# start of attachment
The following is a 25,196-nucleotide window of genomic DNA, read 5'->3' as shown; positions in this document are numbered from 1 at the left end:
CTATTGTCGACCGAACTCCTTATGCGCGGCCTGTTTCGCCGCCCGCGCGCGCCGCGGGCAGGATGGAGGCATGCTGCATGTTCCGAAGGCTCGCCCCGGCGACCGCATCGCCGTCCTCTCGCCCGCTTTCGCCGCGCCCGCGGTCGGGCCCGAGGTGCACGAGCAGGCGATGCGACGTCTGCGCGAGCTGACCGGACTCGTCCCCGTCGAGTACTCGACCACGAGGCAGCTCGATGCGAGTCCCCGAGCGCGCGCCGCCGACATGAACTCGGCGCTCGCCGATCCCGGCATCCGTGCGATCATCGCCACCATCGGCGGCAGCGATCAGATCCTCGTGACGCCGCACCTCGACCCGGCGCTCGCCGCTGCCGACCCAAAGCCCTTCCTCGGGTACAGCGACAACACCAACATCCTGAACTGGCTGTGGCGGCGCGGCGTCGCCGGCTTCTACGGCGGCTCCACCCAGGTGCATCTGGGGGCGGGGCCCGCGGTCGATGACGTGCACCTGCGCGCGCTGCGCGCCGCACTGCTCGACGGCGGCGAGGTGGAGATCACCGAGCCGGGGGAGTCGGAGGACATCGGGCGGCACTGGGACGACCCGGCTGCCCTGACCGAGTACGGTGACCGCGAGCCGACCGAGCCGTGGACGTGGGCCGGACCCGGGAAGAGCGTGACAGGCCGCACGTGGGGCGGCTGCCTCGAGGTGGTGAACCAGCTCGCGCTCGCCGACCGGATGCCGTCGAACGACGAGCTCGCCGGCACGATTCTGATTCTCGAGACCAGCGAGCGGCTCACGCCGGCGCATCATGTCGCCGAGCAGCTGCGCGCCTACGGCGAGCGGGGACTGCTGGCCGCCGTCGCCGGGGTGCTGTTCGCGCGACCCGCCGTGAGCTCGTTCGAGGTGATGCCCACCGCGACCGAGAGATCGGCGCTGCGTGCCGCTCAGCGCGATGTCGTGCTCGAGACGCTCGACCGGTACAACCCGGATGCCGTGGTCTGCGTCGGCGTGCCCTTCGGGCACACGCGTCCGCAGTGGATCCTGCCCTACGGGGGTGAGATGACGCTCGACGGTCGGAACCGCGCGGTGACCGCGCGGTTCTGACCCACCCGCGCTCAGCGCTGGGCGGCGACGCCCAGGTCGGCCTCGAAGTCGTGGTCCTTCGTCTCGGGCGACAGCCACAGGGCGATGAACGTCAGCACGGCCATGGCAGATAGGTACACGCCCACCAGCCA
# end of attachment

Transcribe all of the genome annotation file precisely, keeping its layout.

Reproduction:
The following is a 25,196-nucleotide window of genomic DNA, read 5'->3' as shown; positions in this document are numbered from 1 at the left end:
CTATTGTCGACCGAACTCCTTATGCGCGGCCTGTTTCGCCGCCCGCGCGCGCCGCGGGCAGGATGGAGGCATGCTGCATGTTCCGAAGGCTCGCCCCGGCGACCGCATCGCCGTCCTCTCGCCCGCTTTCGCCGCGCCCGCGGTCGGGCCCGAGGTGCACGAGCAGGCGATGCGACGTCTGCGCGAGCTGACCGGACTCGTCCCCGTCGAGTACTCGACCACGAGGCAGCTCGATGCGAGTCCCCGAGCGCGCGCCGCCGACATGAACTCGGCGCTCGCCGATCCCGGCATCCGTGCGATCATCGCCACCATCGGCGGCAGCGATCAGATCCTCGTGACGCCGCACCTCGACCCGGCGCTCGCCGCTGCCGACCCAAAGCCCTTCCTCGGGTACAGCGACAACACCAACATCCTGAACTGGCTGTGGCGGCGCGGCGTCGCCGGCTTCTACGGCGGCTCCACCCAGGTGCATCTGGGGGCGGGGCCCGCGGTCGATGACGTGCACCTGCGCGCGCTGCGCGCCGCACTGCTCGACGGCGGCGAGGTGGAGATCACCGAGCCGGGGGAGTCGGAGGACATCGGGCGGCACTGGGACGACCCGGCTGCCCTGACCGAGTACGGTGACCGCGAGCCGACCGAGCCGTGGACGTGGGCCGGACCCGGGAAGAGCGTGACAGGCCGCACGTGGGGCGGCTGCCTCGAGGTGGTGAACCAGCTCGCGCTCGCCGACCGGATGCCGTCGAACGACGAGCTCGCCGGCACGATTCTGATTCTCGAGACCAGCGAGCGGCTCACGCCGGCGCATCATGTCGCCGAGCAGCTGCGCGCCTACGGCGAGCGGGGACTGCTGGCCGCCGTCGCCGGGGTGCTGTTCGCGCGACCCGCCGTGAGCTCGTTCGAGGTGATGCCCACCGCGACCGAGAGATCGGCGCTGCGTGCCGCTCAGCGCGATGTCGTGCTCGAGACGCTCGACCGGTACAACCCGGATGCCGTGGTCTGCGTCGGCGTGCCCTTCGGGCACACGCGTCCGCAGTGGATCCTGCCCTACGGGGGTGAGATGACGCTCGACGGTCGGAACCGCGCGGTGACCGCGCGGTTCTGACCCACCCGCGCTCAGCGCTGGGCGGCGACGCCCAGGTCGGCCTCGAAGTCGTGGTCCTTCGTCTCGGGCGACAGCCACAGGGCGATGAACGTCAGCACGGCCATGGCAGATAGGTACACGCCCACCAGCCA